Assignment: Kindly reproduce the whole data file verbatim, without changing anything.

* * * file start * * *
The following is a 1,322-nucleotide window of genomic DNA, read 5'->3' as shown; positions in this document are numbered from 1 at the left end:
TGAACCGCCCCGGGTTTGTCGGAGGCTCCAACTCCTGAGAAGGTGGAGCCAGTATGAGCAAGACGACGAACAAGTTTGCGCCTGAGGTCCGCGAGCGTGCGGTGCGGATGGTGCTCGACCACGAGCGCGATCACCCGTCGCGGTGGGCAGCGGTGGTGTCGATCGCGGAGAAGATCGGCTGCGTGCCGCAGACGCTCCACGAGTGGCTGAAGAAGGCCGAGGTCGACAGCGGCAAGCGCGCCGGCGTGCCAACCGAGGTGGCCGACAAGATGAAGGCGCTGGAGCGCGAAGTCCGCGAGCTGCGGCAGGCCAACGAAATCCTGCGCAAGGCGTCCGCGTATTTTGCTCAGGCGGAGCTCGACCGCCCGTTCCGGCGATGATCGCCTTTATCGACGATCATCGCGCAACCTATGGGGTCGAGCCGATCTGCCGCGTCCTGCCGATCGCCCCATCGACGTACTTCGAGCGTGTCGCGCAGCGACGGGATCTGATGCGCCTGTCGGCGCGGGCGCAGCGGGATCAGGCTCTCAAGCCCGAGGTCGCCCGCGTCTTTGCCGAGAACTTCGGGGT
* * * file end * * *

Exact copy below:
The following is a 1,322-nucleotide window of genomic DNA, read 5'->3' as shown; positions in this document are numbered from 1 at the left end:
TGAACCGCCCCGGGTTTGTCGGAGGCTCCAACTCCTGAGAAGGTGGAGCCAGTATGAGCAAGACGACGAACAAGTTTGCGCCTGAGGTCCGCGAGCGTGCGGTGCGGATGGTGCTCGACCACGAGCGCGATCACCCGTCGCGGTGGGCAGCGGTGGTGTCGATCGCGGAGAAGATCGGCTGCGTGCCGCAGACGCTCCACGAGTGGCTGAAGAAGGCCGAGGTCGACAGCGGCAAGCGCGCCGGCGTGCCAACCGAGGTGGCCGACAAGATGAAGGCGCTGGAGCGCGAAGTCCGCGAGCTGCGGCAGGCCAACGAAATCCTGCGCAAGGCGTCCGCGTATTTTGCTCAGGCGGAGCTCGACCGCCCGTTCCGGCGATGATCGCCTTTATCGACGATCATCGCGCAACCTATGGGGTCGAGCCGATCTGCCGCGTCCTGCCGATCGCCCCATCGACGTACTTCGAGCGTGTCGCGCAGCGACGGGATCTGATGCGCCTGTCGGCGCGGGCGCAGCGGGATCAGGCTCTCAAGCCCGAGGTCGCCCGCGTCTTTGCCGAGAACTTCGGGGT